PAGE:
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Title: Interactions in complex traits
Author: Young, Alexander Thomas Ian Strudwick
ISNI:       0000 0004 6499 0293
Awarding Body: University of Oxford
Current Institution: University of Oxford
Date of Award: 2016
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The availability of cheap genotyping technologies has enabled to collection of very large samples with both genetic and phenotypic information, enabling the interrogation of the genetic architecture of complex traits in humans and other organisms. The role of interactions between genetic variants and between genetic variants and environmental factors in complex traits is not well characterised, especially in humans. This is in part due to a lack of theory and methods designed for powerful investigation of interactions in complex traits in large-scale datasets. This thesis develops both theory and methods relating to interactions between genetic variants and between genetic and environmental factors, complemented by empirical analyses aimed at discovering the influence of interactions on complex traits. The effect of genetic variation on trait variation can be decomposed into components reflecting interactions involving different numbers of genetic variants. The first part of this thesis generalises classical theory on the decomposition of the genetic variance into components arising from different types of interaction to finite populations, where the influence of interactions is more easily detected. The theory is applied to determine the proportion of growth variance from pairwise and third and higher order interactions in a yeast cross. The subsequent parts of the thesis are more directly concerned with interactions between genetic variants and environmental factors. It is first demonstrated that multiple lifestyle factors modify the effect of variants in the FTO gene on body mass index (BMI). This motivates the development of the heteroskedastic linear mixed model (HLMM), which exploits changes in variability with genotype to aid discovery of genetic variants involved in interactions. An efficient algorithm for application of the HLMM to large scale datasets is developed and applied to discover genetic variants likely to be involved in interactions on BMI.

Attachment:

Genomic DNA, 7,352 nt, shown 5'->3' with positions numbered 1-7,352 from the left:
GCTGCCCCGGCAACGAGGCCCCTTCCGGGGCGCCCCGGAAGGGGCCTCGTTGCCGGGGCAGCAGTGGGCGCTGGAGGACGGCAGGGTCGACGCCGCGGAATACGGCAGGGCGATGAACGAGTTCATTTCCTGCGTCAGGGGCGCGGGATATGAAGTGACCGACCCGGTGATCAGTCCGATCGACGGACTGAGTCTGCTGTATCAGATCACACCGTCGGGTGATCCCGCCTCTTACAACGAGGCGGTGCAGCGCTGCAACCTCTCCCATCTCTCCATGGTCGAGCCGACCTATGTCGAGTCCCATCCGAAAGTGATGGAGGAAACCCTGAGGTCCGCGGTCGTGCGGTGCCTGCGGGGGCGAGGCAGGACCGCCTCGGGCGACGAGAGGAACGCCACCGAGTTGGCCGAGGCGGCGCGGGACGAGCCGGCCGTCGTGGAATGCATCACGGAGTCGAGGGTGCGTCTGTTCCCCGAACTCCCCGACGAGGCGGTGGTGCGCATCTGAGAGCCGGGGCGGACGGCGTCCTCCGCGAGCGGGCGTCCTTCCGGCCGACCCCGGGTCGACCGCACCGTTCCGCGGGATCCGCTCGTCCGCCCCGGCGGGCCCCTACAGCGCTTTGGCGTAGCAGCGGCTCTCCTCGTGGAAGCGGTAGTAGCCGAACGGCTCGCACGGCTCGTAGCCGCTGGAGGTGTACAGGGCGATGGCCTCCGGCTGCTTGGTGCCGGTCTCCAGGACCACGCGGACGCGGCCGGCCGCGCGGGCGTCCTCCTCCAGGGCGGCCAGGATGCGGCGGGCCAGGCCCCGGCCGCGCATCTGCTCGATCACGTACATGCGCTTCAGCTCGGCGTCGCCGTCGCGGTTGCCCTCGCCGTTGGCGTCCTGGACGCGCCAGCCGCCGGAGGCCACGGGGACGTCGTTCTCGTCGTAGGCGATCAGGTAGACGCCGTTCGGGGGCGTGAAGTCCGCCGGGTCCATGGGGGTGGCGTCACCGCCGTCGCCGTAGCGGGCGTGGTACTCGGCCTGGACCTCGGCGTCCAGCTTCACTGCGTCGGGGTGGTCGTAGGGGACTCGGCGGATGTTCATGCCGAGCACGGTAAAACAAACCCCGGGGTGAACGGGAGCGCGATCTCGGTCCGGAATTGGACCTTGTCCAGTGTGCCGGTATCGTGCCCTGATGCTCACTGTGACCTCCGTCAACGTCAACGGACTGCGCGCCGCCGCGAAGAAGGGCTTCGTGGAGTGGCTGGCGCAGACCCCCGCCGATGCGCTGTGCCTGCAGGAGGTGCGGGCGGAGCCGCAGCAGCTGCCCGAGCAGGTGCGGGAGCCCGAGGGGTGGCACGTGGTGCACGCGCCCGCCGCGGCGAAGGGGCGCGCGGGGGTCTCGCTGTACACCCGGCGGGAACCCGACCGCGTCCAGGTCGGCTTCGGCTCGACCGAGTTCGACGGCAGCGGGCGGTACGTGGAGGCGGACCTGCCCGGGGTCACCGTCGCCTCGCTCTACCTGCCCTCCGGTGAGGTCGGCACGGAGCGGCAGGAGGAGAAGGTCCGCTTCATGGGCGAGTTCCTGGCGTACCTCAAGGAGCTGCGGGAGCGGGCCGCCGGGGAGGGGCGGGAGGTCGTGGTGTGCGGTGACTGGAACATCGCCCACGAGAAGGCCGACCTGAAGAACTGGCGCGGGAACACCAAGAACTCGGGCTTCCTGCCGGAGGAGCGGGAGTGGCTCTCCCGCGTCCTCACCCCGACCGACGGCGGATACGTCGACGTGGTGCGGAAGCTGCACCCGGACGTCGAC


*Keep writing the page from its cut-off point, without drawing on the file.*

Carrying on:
Supervisor: Donnelly, Peter Sponsor: Wellcome Trust
Qualification Name: Thesis (Ph.D.) Qualification Level: Doctoral
EThOS ID:  DOI: Not available